At the time, I apologized profusely to the patient. But clearly, that did not retroactively eliminate the unnecessary pain I caused. From that experience, I created a self-imposed rule that I would never try more than twice to place an IV line. If I failed twice, then it was time to pass materials over to someone else, to let him or her try instead of me. I wholly admit that  this kind of self-awareness and moralizing will be absent from computer systems for a very long time. But I think it is also clear that without a human soul, even the most powerful computer can cure a disease but kill the heart of the patient.

Will a doctor need to train a total of 12 to 15 years in order to play the role of the computer’s soul? I don’t know. I don’t know if a doctor will truly be able to empathize with an injured patient unless the doctor truly understands firsthand what it means to operate or to resuscitate a patient after a life-threatening deterioration. Only time will tell what role doctors will still play in the future when so much our healthcare is run and managed by computers.

I still want to be fair to the computers. We all know doctors who are distant and disinterested and who would never apologize for an error even if it was caught in real time on tape. These will not be the doctors of the future. The screening process for future doctors will emphasize heavily the empathetic side of care. Training will include anatomy and histology and physiology, but it will also include entire courses on how to speak to a patient, how to identify subtle clues of pain and concern, how to manage the family of the patient and the like. Perhaps in some way, the doctors of the future will recapture some of the nature of ancient physicians who were referred to as healers. People die. But for those left behind, they will need to heal. And it might very well become the primary role of the future doctor to help future patients/families to accept the tragedies that will still happen but to move on regardless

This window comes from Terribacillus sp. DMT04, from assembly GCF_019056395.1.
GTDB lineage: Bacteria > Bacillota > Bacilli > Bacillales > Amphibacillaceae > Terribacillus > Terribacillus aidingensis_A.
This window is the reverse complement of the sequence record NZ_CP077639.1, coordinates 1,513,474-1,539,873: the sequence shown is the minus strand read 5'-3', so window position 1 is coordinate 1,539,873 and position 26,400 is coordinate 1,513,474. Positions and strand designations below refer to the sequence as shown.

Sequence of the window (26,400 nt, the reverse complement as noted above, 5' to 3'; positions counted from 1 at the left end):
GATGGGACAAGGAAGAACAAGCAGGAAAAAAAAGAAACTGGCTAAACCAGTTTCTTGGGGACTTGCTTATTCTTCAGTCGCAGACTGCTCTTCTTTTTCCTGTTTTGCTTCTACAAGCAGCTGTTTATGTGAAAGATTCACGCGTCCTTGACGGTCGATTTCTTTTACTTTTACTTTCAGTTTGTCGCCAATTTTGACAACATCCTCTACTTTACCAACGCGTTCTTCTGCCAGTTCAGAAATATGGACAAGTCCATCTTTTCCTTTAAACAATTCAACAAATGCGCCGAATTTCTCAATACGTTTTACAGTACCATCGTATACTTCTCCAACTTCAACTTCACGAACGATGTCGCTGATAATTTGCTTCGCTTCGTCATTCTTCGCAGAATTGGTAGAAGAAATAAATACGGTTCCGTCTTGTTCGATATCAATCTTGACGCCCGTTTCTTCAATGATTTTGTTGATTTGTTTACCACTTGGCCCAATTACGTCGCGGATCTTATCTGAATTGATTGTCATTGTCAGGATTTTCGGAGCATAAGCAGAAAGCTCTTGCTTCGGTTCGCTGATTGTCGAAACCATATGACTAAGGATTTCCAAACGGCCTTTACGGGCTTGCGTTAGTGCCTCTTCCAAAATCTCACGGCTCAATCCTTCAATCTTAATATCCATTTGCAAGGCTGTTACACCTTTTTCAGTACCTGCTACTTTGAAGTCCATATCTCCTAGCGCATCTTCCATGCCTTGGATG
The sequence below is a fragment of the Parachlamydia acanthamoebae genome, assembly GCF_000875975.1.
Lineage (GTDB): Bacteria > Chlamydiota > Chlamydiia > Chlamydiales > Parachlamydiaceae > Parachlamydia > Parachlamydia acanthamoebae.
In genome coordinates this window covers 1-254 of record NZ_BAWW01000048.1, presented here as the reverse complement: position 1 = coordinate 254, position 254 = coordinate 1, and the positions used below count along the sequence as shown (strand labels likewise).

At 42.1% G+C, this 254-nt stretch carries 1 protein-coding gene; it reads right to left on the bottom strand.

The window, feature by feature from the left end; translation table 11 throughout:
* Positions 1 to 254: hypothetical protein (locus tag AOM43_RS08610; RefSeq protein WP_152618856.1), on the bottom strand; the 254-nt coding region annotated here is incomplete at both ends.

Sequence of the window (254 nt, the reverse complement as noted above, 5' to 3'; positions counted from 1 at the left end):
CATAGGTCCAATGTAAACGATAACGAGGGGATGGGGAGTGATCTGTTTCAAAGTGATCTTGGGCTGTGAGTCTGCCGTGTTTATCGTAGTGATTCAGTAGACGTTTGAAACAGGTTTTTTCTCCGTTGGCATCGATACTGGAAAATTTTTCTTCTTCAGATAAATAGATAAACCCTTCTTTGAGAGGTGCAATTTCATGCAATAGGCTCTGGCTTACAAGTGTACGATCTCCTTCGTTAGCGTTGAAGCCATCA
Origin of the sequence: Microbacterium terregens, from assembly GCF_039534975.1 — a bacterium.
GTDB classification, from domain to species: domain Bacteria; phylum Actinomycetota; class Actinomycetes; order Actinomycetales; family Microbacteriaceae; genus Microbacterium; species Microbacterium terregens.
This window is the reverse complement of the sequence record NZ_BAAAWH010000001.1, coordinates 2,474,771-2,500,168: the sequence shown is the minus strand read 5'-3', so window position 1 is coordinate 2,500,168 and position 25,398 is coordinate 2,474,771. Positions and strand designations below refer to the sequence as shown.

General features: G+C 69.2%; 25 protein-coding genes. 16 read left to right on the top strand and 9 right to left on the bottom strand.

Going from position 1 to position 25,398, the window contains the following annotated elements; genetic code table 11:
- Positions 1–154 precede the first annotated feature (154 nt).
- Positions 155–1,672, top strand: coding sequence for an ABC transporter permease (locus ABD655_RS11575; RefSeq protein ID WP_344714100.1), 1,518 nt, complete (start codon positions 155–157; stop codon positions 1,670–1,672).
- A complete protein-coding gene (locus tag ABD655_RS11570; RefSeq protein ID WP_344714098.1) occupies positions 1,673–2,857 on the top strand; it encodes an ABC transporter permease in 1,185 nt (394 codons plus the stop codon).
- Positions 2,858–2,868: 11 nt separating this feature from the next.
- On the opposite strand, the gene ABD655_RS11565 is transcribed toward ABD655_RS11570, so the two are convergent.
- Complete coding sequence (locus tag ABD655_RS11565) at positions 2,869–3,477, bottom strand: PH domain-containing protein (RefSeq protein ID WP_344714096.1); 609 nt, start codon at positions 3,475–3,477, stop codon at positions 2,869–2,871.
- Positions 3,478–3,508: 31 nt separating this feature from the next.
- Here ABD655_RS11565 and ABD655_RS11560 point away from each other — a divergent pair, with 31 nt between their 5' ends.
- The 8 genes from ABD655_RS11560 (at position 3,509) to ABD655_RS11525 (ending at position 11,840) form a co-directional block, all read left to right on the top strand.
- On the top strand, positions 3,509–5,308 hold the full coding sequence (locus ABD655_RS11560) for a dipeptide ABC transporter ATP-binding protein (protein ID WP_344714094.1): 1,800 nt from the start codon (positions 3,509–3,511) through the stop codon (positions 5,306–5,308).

Fate definitely has its own sense of irony. It seems that we will have to surround ourselves with the metal of computer cases in order to rediscover our humanity.I also imagine that in the future, when I write letters to computerized healthcare providers, I will not end them in my classic way, specifically …

Thanks for listening.


About the Author
Dr. Nahum Kovalski received his bachelor's of science in computer science and his medical degree in Canada. He came to Israel in 1991 and married his wife of 22 years in 1992. He has 3 amazing children and has lived in Jerusalem since making Aliyah. Dr. Kovalski was with TEREM Emergency Medical Services for 21 years until June of 2014, and is now a private consultant on medicine and technology.